When I was in high school, and into college in my early 20s, I was not a happy person. I was easily offended and couldn't take an off-color joke without stewing over it for days. I didn't like it when people said anything politically incorrect and saw racism, sexism and homophobia everywhere. My boyfriend at the time was like that as well. Feeling at odds with my family's political beliefs, I sought refuge in his "wisdom" and together, we fueled each other's fires of angry disdain for anyone or anything that seemed to suggest some truth about the world and the people in it that we didn't like. I would like to say that I feel that my heart was in the right place during those years, because after all, I really didn't want marginalized people to feel even more alienated in the big, bad scary world than I arrogantly assumed they must already feel. But at the root of those ultra-PC beliefs that I clung to so obsessively, beyond the B.S.of fighting "the good fight" against the tyrannical majority, down past the self-righteous indignation seething inside of me, was fear. I was the one afraid of the big, bad world, not the persecuted minorities who never asked me to be their spokesperson or agent in the first place. I was the one who couldn't completely face up to the disappointment that you come to realize when you learn that so much in the world is unjust, unfair, and simply not right. Yes, I could acknowledge that bad things happen to good people, and good things happen to bad people, but I couldn't quite face up to the fact that no matter how much I implored someone to not use that term, to not tell that joke, to not say that thing, I couldn't mold the world into my own version of what I wanted it to be. And if I could get you to not say something that offended me, then that meant I could keep on pretending that the world would one day be saved from racism, sexism, homophobia, and all other such vile things.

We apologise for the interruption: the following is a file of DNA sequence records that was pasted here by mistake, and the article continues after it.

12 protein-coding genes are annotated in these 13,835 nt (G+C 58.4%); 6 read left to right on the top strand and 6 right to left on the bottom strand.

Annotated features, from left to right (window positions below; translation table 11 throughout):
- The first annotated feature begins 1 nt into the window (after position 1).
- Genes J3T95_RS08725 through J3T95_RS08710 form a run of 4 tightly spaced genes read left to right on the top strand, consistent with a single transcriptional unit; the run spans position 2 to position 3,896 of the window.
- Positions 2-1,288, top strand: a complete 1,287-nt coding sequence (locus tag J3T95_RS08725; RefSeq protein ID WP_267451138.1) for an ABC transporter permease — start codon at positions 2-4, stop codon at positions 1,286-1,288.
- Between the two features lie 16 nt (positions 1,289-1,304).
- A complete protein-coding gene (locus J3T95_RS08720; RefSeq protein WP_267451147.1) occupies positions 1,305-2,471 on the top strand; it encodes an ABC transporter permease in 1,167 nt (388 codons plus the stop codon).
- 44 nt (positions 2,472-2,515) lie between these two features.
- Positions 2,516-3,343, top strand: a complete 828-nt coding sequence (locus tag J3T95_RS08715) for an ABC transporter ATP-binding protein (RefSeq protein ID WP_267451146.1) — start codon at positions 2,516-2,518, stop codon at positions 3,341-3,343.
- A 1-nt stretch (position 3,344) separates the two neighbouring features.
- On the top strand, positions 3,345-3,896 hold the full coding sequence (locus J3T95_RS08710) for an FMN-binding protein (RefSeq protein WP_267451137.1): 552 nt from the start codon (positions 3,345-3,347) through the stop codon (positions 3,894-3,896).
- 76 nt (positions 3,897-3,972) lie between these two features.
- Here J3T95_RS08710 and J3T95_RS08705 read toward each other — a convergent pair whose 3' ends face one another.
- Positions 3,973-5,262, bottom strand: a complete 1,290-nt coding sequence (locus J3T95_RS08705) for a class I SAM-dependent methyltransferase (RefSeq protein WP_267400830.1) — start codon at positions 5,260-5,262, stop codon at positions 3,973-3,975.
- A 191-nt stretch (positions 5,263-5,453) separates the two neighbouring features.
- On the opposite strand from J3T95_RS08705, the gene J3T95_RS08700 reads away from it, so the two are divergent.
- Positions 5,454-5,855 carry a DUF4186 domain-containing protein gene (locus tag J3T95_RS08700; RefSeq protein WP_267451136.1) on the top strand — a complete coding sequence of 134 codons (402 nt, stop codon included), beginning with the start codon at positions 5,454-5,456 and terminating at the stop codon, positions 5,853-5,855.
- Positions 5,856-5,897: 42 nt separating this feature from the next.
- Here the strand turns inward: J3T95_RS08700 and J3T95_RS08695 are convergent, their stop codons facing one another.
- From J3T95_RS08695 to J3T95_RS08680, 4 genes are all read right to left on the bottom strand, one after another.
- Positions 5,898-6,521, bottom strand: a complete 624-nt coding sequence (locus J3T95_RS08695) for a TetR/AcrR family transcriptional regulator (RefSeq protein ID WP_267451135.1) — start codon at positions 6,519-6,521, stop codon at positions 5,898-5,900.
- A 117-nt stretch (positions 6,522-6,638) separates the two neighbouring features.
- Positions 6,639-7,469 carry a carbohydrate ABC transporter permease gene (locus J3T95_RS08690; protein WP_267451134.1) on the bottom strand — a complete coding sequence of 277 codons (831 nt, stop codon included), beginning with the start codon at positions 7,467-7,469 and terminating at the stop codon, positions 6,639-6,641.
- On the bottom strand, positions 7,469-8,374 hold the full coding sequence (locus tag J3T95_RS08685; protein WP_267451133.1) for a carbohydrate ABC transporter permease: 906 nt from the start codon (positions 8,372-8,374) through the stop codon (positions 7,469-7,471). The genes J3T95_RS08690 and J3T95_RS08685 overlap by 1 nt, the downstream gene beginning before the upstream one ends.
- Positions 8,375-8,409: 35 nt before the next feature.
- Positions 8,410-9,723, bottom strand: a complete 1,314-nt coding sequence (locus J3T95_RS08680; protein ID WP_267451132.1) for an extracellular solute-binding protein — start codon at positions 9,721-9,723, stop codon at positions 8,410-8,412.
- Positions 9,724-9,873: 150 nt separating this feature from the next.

I was an idiot.